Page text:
Another step closer to sustainable fuels

An efficient and low-cost photocatalytic technology could pave the way for new photoelectrochemical applications for the production of sustainable fuels

A new and inexpensive method of photocatalysis could lead to the production of sustainable fuels by solar energy.

Dye-sensitized photocatalysis has proved very efficient in using visible light to produce clean and renewable hydrogen energy from water, and for making photoanodes for dye-sensitized photoelectrochemical cells.

Although photocathodes made from dye-sensitized photocatalysis systems hold promise for the development of efficient and cost-effective photocatalysts, creating them has been challenging.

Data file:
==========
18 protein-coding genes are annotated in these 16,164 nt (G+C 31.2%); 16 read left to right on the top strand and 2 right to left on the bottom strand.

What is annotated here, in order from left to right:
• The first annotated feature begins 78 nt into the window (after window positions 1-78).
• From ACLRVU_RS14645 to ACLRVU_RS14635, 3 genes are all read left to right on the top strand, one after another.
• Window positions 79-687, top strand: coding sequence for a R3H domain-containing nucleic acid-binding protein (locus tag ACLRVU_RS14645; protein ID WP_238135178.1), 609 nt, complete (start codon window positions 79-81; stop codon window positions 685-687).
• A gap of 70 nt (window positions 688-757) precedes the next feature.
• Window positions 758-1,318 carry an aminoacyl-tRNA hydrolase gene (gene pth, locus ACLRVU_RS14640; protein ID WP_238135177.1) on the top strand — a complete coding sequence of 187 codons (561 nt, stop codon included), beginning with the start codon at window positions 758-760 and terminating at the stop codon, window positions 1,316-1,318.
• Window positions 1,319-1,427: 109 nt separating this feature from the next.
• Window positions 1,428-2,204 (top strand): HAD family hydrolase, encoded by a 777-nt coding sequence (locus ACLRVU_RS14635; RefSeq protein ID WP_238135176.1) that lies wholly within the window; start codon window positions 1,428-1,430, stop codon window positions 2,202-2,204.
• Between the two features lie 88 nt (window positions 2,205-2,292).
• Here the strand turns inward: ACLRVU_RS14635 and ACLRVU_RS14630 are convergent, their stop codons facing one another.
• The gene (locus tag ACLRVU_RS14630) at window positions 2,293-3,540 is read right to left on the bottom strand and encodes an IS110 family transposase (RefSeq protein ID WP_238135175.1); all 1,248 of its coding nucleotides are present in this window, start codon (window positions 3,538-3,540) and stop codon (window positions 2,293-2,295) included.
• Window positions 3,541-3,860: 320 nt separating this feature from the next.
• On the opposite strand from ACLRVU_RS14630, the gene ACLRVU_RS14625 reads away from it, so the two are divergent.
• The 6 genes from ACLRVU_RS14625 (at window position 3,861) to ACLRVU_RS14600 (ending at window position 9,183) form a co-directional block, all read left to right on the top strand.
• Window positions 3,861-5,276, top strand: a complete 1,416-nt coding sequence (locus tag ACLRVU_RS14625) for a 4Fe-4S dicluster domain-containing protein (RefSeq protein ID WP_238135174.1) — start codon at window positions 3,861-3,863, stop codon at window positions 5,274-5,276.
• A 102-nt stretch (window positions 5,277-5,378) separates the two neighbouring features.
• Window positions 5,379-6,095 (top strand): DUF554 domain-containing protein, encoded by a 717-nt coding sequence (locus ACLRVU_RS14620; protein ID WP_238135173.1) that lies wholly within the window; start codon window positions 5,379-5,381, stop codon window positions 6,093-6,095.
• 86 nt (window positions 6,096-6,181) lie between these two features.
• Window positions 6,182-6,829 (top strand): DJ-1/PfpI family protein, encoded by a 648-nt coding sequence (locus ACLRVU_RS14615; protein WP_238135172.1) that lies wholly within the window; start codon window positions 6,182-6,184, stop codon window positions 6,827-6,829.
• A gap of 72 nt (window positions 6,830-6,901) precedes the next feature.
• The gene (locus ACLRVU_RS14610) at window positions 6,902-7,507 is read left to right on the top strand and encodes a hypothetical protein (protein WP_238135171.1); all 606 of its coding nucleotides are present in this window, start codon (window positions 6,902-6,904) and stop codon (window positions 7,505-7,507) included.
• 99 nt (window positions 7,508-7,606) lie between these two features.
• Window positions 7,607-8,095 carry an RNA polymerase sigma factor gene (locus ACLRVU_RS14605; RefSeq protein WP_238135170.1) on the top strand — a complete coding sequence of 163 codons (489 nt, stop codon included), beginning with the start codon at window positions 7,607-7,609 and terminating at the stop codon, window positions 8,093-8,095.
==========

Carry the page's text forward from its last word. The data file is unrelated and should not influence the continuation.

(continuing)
Now, scientists in the UK and Japan, including researchers from the Advanced Institute for Materials Research at Tohoku University in Japan, have developed a dye-sensitized photocatalyst that uses an organic compound called catechol bound to a molecule of titanium dioxide to act as a photosensitizer. They then formed a photocathode by transferring this dye-sensitized titanium dioxide to an electrode.

The advance is an important step in the development of dye-sensitized photoelectrochemical cells.

This article was first published by Springer Nature. Read the original article here.